Well over a third (37 percent) of all broadband subscribers are interested in having TV delivered to their PCs, and the communications industry is rushing to provide PC-based IPTV, but there is no industry consensus regarding business models, nor does the industry have a clear strategy for delivering network programming simultaneously to TVs, PCs and mobile devices – the so-called “three screens.”
That’s according to a new report from JupiterResearch, “Programming for Three Screens: Leverage PC and Mobile Video to Support Core TV Efforts.”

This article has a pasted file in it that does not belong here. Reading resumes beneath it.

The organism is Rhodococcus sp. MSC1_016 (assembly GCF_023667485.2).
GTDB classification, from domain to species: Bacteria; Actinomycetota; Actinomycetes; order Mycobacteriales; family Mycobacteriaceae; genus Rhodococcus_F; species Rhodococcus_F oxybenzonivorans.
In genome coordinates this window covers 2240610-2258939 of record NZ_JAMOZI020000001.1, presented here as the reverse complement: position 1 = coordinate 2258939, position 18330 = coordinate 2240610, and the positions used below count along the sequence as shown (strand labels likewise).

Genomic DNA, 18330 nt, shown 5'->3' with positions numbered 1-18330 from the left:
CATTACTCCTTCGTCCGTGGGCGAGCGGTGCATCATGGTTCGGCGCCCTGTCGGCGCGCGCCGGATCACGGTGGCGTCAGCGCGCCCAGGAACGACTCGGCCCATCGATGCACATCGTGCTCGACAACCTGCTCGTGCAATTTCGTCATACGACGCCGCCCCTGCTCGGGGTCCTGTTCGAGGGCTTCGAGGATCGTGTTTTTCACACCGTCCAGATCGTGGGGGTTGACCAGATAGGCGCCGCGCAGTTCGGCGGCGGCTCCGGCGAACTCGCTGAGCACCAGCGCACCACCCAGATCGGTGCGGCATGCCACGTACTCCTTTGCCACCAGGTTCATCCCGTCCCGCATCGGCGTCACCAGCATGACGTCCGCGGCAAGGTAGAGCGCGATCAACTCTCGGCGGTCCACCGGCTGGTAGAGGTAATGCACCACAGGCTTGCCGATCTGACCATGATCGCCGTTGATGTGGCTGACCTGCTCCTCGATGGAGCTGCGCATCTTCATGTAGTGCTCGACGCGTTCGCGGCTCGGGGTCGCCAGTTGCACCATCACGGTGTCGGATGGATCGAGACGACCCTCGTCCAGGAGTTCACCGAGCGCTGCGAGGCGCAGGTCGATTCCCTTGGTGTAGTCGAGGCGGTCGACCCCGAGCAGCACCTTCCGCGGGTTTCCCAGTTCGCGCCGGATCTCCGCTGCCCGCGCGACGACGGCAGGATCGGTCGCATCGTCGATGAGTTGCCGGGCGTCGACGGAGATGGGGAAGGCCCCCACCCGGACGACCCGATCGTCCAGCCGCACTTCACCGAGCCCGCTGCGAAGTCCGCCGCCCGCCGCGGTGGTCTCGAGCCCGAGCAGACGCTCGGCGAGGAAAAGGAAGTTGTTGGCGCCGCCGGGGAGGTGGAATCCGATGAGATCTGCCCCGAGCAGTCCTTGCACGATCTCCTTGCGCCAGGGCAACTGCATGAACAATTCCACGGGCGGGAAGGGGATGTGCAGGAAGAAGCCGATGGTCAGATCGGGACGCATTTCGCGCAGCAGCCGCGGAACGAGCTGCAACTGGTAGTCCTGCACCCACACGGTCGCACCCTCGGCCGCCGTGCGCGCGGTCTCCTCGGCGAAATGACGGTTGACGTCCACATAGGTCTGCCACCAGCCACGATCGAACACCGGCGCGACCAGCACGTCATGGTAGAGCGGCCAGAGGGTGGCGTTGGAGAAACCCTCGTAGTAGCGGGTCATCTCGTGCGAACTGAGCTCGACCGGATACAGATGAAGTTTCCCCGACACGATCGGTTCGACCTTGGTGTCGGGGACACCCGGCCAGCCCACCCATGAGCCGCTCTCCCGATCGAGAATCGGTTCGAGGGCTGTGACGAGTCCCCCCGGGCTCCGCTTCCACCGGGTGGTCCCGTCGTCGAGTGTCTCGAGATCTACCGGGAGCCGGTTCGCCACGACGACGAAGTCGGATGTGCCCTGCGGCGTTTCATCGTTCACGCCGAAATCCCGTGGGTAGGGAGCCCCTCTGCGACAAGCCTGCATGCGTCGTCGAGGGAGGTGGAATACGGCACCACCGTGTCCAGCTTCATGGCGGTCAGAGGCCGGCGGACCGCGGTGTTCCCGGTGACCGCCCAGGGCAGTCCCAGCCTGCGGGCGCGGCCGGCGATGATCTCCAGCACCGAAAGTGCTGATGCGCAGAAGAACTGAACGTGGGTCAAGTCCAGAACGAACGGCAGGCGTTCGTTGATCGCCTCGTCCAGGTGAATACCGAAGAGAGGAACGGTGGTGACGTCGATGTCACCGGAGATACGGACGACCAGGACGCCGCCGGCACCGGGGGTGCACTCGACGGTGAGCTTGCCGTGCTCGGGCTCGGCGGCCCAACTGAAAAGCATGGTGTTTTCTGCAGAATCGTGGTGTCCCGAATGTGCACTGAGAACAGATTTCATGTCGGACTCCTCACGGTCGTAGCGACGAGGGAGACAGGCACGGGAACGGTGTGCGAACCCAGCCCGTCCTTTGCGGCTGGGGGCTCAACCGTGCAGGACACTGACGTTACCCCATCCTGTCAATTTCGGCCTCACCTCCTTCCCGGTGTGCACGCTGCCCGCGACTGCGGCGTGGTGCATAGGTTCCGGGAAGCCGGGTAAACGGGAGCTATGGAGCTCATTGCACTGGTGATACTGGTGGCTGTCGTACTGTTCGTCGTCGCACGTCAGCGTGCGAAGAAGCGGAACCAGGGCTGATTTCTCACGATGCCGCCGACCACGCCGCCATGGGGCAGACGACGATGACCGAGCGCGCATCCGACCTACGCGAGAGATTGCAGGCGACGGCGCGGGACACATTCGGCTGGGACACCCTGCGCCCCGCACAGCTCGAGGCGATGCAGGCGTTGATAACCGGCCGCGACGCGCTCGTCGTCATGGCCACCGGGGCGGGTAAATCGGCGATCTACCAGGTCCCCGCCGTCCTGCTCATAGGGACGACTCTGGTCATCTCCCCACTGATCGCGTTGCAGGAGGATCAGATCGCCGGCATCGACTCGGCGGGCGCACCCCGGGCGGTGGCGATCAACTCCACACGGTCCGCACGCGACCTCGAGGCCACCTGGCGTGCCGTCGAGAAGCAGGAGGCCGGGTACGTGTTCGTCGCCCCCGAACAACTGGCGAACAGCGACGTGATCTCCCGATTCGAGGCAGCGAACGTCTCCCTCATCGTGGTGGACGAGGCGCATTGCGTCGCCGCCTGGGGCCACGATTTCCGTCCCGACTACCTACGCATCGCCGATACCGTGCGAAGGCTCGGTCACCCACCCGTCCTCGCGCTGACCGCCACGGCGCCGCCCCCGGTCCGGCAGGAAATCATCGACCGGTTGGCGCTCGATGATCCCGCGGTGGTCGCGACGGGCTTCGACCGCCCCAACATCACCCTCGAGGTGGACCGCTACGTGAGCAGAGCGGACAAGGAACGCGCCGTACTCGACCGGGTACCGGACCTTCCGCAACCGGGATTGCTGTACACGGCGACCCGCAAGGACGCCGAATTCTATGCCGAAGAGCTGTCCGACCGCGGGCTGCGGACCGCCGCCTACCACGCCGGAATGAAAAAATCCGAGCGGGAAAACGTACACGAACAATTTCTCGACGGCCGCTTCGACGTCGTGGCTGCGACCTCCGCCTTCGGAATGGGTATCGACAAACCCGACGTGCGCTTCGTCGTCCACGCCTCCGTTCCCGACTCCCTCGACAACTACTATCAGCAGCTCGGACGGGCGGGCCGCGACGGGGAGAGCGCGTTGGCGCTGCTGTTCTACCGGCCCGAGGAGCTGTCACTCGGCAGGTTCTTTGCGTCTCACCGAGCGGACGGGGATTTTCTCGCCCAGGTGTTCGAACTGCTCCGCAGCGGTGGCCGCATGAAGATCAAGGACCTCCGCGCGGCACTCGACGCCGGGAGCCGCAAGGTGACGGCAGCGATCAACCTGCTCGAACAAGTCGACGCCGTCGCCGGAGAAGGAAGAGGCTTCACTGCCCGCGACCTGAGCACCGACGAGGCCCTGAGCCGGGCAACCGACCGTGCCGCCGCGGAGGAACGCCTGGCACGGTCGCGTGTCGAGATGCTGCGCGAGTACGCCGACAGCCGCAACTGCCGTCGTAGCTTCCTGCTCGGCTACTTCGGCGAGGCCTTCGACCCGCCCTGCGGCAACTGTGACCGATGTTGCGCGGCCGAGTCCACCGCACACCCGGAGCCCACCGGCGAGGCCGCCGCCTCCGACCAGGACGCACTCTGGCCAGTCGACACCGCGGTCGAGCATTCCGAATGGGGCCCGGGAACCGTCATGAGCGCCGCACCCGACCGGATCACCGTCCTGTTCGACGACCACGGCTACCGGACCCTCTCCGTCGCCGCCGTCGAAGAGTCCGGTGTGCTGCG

Media companies are offering TV shows on an ad-supported basis, for sale as a download, via subscriptions, and as rentals, the report notes, but no clearly winning strategy has emerged. Jupiter expects revenue from all those models will subsequently remain modest for the next several years.
JupiterResearch argues that the main benefit to Internet-delivered video lies in building the audience, or increasing audience loyalty, for traditionally delivered television programming.
“Broadband video nicely complements TV today, but this grace period won’t last forever,” said Joe Laszlo, senior analyst and research director with JupiterResearch. “Substitution of Internet video for traditionally delivered video will grow over the next few years, and media companies must account for this coming audience shift in their mid-to-long term plans.”